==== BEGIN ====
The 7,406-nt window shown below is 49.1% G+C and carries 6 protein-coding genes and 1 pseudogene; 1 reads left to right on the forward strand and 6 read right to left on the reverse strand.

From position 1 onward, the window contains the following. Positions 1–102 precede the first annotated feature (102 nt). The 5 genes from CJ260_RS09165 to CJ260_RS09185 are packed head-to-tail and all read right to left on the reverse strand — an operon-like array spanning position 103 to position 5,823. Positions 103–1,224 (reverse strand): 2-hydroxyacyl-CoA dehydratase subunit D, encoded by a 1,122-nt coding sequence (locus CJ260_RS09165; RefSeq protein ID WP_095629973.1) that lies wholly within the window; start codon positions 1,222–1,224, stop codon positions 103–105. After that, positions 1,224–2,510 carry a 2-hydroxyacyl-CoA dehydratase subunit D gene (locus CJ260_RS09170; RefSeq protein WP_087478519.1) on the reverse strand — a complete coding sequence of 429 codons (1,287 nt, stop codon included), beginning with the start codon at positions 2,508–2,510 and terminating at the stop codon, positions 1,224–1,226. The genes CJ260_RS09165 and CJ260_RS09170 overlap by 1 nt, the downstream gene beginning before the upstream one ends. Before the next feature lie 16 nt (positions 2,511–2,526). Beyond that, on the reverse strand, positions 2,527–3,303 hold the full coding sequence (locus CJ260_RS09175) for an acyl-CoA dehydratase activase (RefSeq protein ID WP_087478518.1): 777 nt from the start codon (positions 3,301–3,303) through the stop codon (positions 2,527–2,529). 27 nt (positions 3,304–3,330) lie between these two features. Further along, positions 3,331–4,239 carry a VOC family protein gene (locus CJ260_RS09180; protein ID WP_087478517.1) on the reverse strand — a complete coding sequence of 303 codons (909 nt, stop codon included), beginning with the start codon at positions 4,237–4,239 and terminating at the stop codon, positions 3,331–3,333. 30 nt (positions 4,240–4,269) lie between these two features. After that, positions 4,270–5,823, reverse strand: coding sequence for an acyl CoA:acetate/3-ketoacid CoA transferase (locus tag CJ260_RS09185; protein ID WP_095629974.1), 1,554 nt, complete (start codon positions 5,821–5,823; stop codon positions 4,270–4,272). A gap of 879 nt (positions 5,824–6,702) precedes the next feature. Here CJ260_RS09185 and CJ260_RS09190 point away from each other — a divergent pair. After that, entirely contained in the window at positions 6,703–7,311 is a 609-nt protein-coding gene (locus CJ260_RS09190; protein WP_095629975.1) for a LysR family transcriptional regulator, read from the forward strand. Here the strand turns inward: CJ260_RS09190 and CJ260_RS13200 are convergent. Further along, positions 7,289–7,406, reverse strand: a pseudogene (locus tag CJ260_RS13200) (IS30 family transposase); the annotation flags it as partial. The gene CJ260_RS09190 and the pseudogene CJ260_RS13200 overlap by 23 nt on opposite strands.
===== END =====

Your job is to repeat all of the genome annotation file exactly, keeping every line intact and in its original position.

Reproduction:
The 7,406-nt window shown below is 49.1% G+C and carries 6 protein-coding genes and 1 pseudogene; 1 reads left to right on the forward strand and 6 read right to left on the reverse strand.

From position 1 onward, the window contains the following. Positions 1–102 precede the first annotated feature (102 nt). The 5 genes from CJ260_RS09165 to CJ260_RS09185 are packed head-to-tail and all read right to left on the reverse strand — an operon-like array spanning position 103 to position 5,823. Positions 103–1,224 (reverse strand): 2-hydroxyacyl-CoA dehydratase subunit D, encoded by a 1,122-nt coding sequence (locus CJ260_RS09165; RefSeq protein ID WP_095629973.1) that lies wholly within the window; start codon positions 1,222–1,224, stop codon positions 103–105. After that, positions 1,224–2,510 carry a 2-hydroxyacyl-CoA dehydratase subunit D gene (locus CJ260_RS09170; RefSeq protein WP_087478519.1) on the reverse strand — a complete coding sequence of 429 codons (1,287 nt, stop codon included), beginning with the start codon at positions 2,508–2,510 and terminating at the stop codon, positions 1,224–1,226. The genes CJ260_RS09165 and CJ260_RS09170 overlap by 1 nt, the downstream gene beginning before the upstream one ends. Before the next feature lie 16 nt (positions 2,511–2,526). Beyond that, on the reverse strand, positions 2,527–3,303 hold the full coding sequence (locus CJ260_RS09175) for an acyl-CoA dehydratase activase (RefSeq protein ID WP_087478518.1): 777 nt from the start codon (positions 3,301–3,303) through the stop codon (positions 2,527–2,529). 27 nt (positions 3,304–3,330) lie between these two features. Further along, positions 3,331–4,239 carry a VOC family protein gene (locus CJ260_RS09180; protein ID WP_087478517.1) on the reverse strand — a complete coding sequence of 303 codons (909 nt, stop codon included), beginning with the start codon at positions 4,237–4,239 and terminating at the stop codon, positions 3,331–3,333. 30 nt (positions 4,240–4,269) lie between these two features. After that, positions 4,270–5,823, reverse strand: coding sequence for an acyl CoA:acetate/3-ketoacid CoA transferase (locus tag CJ260_RS09185; protein ID WP_095629974.1), 1,554 nt, complete (start codon positions 5,821–5,823; stop codon positions 4,270–4,272). A gap of 879 nt (positions 5,824–6,702) precedes the next feature. Here CJ260_RS09185 and CJ260_RS09190 point away from each other — a divergent pair. After that, entirely contained in the window at positions 6,703–7,311 is a 609-nt protein-coding gene (locus CJ260_RS09190; protein WP_095629975.1) for a LysR family transcriptional regulator, read from the forward strand. Here the strand turns inward: CJ260_RS09190 and CJ260_RS13200 are convergent. Further along, positions 7,289–7,406, reverse strand: a pseudogene (locus tag CJ260_RS13200) (IS30 family transposase); the annotation flags it as partial. The gene CJ260_RS09190 and the pseudogene CJ260_RS13200 overlap by 23 nt on opposite strands.